Fa’amausili has seen all the changes first-hand. “It’s improved massively. A lot of girls are playing now, which is great to see. Club rugby and the skills have improved too. The resources available are a lot better.
“The older girls step up and share their knowledge with the younger girls.”
And the core values of the women’s game are sincere to those of the country. Although wholly amateur, the changes in standard now see a much more competitive environment. One which is close to taking the next step-up to professionalism.
While New Zealand Rugby has made indications that ‘in time’ the elite level, Black Ferns should be rewarded, the Farah Palmer Cup players may not see that trickle down to player payments…just yet. The skill level is there, the enthusiasm is high and the popularity is growing. The future looks bright.
2017 Farah Palmer Cup Form
Following the increase in teams; from nine to 11, the choice was made to break the teams up into two groups. A Premiership and Championship division, with games played over a seven week regular season.
The Premiership consists of six teams for the 2017 season:
- Auckland Storm
- Counties Power Storm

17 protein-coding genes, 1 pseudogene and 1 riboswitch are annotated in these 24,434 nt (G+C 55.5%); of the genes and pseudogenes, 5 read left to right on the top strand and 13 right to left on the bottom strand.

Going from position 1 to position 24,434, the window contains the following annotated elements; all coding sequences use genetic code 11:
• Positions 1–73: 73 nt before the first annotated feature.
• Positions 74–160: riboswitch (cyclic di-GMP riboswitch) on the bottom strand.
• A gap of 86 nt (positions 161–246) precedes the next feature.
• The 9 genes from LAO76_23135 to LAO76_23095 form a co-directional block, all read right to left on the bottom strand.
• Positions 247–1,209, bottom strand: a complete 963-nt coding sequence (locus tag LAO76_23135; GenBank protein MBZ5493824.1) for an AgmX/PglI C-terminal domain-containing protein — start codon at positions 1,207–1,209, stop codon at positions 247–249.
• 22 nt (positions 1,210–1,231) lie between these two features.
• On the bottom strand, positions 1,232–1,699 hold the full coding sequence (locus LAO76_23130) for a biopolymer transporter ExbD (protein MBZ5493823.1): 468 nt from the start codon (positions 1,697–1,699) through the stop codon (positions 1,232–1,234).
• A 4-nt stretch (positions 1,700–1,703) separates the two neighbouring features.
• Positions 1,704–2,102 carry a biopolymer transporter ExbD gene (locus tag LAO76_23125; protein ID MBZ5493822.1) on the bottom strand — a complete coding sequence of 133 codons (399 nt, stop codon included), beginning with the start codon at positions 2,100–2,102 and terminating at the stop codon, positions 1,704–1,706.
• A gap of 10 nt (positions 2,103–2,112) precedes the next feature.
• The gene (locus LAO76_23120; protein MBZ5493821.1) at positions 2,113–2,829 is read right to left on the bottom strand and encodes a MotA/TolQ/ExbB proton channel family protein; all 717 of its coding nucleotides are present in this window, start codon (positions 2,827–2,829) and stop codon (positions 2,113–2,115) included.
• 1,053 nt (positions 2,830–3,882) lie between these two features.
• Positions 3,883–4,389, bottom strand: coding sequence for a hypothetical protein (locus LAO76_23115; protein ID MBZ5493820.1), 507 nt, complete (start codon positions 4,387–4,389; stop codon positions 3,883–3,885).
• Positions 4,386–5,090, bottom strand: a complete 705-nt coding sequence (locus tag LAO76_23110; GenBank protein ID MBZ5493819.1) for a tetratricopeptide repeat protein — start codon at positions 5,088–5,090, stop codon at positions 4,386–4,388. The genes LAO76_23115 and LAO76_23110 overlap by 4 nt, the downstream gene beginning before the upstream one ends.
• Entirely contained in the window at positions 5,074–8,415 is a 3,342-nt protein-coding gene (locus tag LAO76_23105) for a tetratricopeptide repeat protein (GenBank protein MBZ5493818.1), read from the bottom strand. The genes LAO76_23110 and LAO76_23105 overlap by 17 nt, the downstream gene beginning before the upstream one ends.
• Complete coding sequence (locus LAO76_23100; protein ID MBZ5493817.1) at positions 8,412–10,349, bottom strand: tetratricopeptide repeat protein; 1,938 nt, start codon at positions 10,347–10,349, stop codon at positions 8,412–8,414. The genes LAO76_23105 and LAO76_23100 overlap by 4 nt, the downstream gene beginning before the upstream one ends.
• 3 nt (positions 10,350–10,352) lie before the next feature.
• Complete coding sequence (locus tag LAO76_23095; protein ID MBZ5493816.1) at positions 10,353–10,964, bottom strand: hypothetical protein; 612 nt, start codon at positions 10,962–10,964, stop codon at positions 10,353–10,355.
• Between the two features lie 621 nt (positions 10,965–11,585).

- Manawatu Cyclones
- SkyCity Hamilton Waikato
- Wellington Pride
The Championship contains five teams for the 2017 season:
Between the two divisions, cross-competition matches gave teams both an opportunity and challenge; where a top-tier team took on a lower-ranked side. Not that the Championship teams would feel that way. For them, the chance to foot it with the higher placed sides was a blessing.
And that is what happened in Round One. Bay of Plenty Volcanix v Auckland Storm, which resulted in a 10-10 draw. And with that, it has affected the table, as Auckland did not collect maximum points. Especially, the Bay will treasure that scoreline, plus the chance to match-up against the best.
Who is Performing, Who is Challenging
Looking at the table now, after five weeks, no teams have gone through unbeaten. Canterbury hold their top position, due to acquisition of bonus points. Counties-Manukau sit just behind on 17 points, even with Wellington and Auckland, but ahead on points differential, to round out the top four.
Note: top four teams play in a semifinal.